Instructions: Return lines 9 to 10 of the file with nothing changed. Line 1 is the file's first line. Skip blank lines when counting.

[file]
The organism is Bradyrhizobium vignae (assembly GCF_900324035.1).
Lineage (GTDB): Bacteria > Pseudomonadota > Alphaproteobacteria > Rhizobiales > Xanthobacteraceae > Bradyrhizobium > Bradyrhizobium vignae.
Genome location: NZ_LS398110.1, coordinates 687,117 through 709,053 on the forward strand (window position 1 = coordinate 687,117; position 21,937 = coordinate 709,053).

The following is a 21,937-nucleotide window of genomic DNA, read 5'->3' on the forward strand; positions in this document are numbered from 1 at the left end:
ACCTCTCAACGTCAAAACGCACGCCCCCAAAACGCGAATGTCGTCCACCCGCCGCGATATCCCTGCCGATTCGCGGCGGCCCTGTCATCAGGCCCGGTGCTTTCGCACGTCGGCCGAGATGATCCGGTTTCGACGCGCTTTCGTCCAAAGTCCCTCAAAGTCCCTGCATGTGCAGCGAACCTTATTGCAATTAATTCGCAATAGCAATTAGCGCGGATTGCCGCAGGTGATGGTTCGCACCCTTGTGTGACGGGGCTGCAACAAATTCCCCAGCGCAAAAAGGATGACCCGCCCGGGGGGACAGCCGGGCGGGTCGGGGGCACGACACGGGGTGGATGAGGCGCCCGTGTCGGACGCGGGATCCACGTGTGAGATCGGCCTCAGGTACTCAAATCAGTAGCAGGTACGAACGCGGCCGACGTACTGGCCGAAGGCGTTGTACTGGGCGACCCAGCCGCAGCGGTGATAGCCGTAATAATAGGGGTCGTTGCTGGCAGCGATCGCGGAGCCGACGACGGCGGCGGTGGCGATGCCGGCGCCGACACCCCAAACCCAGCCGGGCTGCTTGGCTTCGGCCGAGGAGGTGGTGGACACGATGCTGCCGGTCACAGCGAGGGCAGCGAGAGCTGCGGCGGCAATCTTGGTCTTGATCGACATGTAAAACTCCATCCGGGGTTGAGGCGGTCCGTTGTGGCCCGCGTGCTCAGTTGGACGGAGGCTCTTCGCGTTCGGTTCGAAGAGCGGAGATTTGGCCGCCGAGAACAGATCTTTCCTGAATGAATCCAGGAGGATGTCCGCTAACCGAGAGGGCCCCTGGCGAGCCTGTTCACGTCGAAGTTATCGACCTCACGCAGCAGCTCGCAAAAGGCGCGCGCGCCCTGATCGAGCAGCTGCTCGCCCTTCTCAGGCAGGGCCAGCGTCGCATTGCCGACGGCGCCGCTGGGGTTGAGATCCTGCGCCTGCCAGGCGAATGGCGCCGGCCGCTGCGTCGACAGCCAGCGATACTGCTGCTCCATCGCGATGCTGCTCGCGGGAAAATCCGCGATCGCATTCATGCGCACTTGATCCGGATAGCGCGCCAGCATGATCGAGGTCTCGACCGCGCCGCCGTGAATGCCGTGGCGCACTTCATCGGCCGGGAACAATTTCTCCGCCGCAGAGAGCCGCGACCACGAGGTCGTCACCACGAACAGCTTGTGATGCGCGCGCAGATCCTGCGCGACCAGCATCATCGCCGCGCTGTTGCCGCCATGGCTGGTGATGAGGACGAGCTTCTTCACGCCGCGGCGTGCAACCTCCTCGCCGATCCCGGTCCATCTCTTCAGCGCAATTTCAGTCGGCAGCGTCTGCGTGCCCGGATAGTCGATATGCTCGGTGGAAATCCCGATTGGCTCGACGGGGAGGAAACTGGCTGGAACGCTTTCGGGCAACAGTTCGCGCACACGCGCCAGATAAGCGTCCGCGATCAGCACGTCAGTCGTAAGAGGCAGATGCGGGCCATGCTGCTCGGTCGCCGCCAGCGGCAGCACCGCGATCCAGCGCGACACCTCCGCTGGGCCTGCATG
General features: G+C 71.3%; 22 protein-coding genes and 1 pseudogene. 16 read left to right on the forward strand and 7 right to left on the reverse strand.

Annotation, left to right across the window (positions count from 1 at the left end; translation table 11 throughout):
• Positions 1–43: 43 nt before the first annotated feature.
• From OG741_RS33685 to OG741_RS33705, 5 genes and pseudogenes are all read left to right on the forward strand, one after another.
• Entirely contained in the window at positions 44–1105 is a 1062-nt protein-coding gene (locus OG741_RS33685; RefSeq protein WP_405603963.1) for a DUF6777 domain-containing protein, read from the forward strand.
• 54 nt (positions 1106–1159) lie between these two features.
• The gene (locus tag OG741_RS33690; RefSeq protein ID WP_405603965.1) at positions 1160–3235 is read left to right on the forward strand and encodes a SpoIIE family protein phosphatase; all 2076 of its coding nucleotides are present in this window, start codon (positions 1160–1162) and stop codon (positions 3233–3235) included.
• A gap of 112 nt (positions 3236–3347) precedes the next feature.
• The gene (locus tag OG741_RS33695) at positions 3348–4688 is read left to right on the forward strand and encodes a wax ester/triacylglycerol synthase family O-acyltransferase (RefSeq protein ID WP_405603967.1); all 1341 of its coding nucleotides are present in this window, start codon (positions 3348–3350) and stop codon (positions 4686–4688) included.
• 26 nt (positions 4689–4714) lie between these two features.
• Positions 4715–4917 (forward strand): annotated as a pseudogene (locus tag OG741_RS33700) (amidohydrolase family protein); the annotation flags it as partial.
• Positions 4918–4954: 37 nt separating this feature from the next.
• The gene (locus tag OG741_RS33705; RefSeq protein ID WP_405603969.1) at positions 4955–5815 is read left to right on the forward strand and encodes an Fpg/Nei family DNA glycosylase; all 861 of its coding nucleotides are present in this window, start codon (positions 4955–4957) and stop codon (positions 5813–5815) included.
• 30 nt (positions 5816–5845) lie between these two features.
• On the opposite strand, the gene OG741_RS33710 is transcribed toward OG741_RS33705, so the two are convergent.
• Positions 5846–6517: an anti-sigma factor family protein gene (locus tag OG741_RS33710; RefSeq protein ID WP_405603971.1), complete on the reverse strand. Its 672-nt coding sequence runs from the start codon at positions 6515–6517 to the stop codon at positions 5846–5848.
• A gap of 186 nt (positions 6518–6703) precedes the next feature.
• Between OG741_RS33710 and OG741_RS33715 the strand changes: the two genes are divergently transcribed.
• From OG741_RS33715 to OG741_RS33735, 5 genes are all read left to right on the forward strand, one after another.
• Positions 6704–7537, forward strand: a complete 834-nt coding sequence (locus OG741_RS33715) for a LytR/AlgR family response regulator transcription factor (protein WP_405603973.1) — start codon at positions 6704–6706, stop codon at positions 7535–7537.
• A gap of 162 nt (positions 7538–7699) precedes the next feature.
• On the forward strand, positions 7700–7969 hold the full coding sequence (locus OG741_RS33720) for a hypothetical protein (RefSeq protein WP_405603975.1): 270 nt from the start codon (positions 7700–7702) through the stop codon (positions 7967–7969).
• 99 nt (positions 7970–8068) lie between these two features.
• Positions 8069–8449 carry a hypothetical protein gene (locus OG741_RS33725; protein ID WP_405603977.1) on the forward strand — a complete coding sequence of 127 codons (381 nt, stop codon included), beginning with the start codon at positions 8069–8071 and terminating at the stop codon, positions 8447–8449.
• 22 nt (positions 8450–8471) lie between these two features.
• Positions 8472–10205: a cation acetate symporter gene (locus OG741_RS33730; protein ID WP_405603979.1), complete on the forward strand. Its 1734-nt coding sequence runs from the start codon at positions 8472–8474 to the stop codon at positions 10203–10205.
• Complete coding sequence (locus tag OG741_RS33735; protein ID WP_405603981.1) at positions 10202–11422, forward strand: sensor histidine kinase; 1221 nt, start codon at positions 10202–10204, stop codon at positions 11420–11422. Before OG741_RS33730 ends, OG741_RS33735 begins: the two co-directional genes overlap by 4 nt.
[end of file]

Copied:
• From OG741_RS33685 to OG741_RS33705, 5 genes and pseudogenes are all read left to right on the forward strand, one after another.
• Entirely contained in the window at positions 44–1105 is a 1062-nt protein-coding gene (locus OG741_RS33685; RefSeq protein WP_405603963.1) for a DUF6777 domain-containing protein, read from the forward strand.